Last year, California passed a law[i] that went into effect in January that deemed ride-hailing drivers to be employees (as opposed to independent contractors, as they had been in California and are still in most places). Unable to get a court to strike down the law, Uber and Lyft are suspending operations in CA starting next Friday. The suspension will put 220,000[ii] formerly independent drivers out of work and income at least until November 3 (when a vote will be taken on a ballot proposition to classify ride-hailing drivers as independent contractors. The law requires Uber and Lyft to classify their formerly independent drivers as employees, which triggers payroll taxes and employee benefits. If the proposition fails, those 220,000 drivers and other California ride-hailing drivers (e.g., DoorDash drivers) will permanently lose their ride-hailing source of income. Ride-hailing companies will exit California.
At least until November, Californians will suffer:
- The convenience of no ride-hailing services (DoorDash will be sorely missed by people staying at home during an epidemic),
- More drunk driving,
- Downward pressure on low skilled wages (due to hundreds of thousands more people looking for work), and
- Retail outlets having fewer sales because hundreds of thousands of people will have less money to spend (which will reduce the sales and income taxes those retailers pay),
to name but a few of the negative consequences of the law.
The sweet nothing legislators cooed into the ears of voters to justify the legislation was that it would raise wages and benefits for ride-sharing drivers and taxes for the state, which, they said, would be for the benefit of all, especially the disadvantaged, downtrodden, marginalized, poor, and oppressed people of the state. (As if Californian Democrats had previously shown a willingness to direct a sufficient percentage of its $50+ billion annual tax revenue in a way that would relieve those people of their hardships and dependency.)
The reality, however, is not as Democrat politicians depicted it. Everyone who understood the effect of the legislation would have known that the law would end the viability of ride-hailing companies operating in the state. An ignored critical reality is that no ride-hailing driver drove involuntarily. Consequently, ride-hailing drivers only drove when they believed the advantages of driving outweighed the disadvantages of driving, i.e., when they thought they were better off by driving. Having a right to higher pay and employee benefits is only helpful to people if such jobs are available. The legislation denied over 220,000 drivers erstwhile opportunities to improve their situation and become less dependent on others (which not only cost them livelihood and dignity, it burdened the people on whom they must now depend).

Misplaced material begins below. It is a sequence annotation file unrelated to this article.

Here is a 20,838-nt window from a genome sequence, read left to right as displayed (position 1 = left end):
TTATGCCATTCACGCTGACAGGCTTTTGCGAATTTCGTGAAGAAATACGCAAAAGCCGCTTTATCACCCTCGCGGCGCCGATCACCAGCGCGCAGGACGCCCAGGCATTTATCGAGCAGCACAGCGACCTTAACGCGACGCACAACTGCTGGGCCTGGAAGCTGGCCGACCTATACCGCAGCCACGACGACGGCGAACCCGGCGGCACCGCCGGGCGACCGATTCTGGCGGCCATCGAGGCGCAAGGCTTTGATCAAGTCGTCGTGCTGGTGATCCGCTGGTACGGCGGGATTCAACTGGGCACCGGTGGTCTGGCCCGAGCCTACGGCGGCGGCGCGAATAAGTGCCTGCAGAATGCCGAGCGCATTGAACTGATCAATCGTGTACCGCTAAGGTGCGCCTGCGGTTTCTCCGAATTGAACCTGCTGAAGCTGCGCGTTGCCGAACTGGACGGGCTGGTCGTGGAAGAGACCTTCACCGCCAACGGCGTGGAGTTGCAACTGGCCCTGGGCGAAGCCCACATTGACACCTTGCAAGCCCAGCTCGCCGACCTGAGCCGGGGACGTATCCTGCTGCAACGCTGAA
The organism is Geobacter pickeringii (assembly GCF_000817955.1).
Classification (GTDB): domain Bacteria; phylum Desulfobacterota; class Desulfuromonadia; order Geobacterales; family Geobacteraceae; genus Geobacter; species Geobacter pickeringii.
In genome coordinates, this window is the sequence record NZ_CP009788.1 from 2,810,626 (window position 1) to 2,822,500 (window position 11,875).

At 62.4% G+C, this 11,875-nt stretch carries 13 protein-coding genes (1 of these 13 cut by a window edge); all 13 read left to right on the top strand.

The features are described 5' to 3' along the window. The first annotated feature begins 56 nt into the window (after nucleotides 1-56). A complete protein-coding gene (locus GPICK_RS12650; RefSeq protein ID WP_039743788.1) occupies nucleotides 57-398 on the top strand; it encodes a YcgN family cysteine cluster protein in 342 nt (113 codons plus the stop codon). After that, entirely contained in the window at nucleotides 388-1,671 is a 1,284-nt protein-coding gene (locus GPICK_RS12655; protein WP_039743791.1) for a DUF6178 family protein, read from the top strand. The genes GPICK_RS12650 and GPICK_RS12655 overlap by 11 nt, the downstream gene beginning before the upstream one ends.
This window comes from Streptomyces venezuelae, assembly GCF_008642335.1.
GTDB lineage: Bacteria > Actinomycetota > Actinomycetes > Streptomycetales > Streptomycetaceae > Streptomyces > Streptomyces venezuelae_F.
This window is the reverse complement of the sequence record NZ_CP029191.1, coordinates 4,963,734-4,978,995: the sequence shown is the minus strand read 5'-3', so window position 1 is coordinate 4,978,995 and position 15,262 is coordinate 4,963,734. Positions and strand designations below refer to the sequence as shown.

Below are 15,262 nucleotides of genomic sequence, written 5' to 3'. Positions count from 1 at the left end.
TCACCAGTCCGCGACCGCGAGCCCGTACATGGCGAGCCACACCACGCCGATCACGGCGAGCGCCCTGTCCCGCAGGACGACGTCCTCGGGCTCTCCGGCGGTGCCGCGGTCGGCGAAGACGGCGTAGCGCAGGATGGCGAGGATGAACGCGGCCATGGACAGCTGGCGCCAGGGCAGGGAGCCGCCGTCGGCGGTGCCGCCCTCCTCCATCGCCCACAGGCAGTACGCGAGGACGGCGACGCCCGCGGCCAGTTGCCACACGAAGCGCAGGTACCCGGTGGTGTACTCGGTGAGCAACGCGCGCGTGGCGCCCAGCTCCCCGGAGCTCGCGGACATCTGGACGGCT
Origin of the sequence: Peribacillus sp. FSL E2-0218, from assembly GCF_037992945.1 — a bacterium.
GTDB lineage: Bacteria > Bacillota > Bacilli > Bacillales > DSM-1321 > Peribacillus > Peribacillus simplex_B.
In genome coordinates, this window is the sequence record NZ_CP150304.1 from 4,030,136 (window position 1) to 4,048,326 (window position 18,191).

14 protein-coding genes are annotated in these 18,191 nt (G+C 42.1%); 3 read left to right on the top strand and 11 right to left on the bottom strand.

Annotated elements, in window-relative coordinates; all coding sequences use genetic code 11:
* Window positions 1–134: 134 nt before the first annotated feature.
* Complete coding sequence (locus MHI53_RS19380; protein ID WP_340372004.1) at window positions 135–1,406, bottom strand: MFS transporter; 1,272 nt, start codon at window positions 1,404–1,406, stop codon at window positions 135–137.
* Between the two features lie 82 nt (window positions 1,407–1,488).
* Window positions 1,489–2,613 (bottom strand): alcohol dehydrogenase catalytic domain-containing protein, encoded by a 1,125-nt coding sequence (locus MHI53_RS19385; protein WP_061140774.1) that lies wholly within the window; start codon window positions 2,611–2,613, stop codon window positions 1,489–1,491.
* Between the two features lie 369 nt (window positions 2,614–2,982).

Because legislators hold hearings to gain expert counsel concerning the consequences of their legislation, the likelihood that the yea-voting politicians were ignorant of the likely adverse effects of their law is vanishingly small. One must either believe that California’s Democrat legislators and governor were too stupid to know that their policy would cause ride-hailing companies to leave the state, or that those Democrats were smart enough to know the consequences of the law and that the law benefits them personally and costs the public. In light of the advantages to the politicians of the legislation, the second possibility is a near certainty.
Taxi company owners routinely buy protection of their businesses by making it worth politicians’ while to protect taxi companies from competition and other disadvantages. Compared to unprotected companies, protected companies can charge higher prices, make more money (even after they make campaign contributions to “helpful” politicians), and pay more taxes. With more campaign contributions, politicians can more easily retain power. With higher taxes, politicians can wield and gain more power by:
- Subsidizing friendly companies and hamstringing their competitors,
- Trickling extra money to the disadvantaged, downtrodden, marginalized, poor, and oppressed people of the state — while making sure to never trickle enough to enable those people to no longer be poor (being independent would eliminate their political usefulness to Democrat politicians).
- Fund organizations that provide things Democrat politicians and their contributors enjoy, e.g., ballet, orchestras, opera, sports stadiums, universities that teach students to love social justice (as opposed to actual justice).
Perhaps saddest of all negative consequences is that by passing economically unsound but politically advantageous legislation, which purports to help people who will become the law’s victims, politicians can gain the adoration of economically illiterate people who irrationally believe laws that purport to do something will actually do that something.
The way out of this corrupt and destructive cycle is for voters to be better educated. Sadly, politicians are making it worth educators’ while not to improve economic literacy.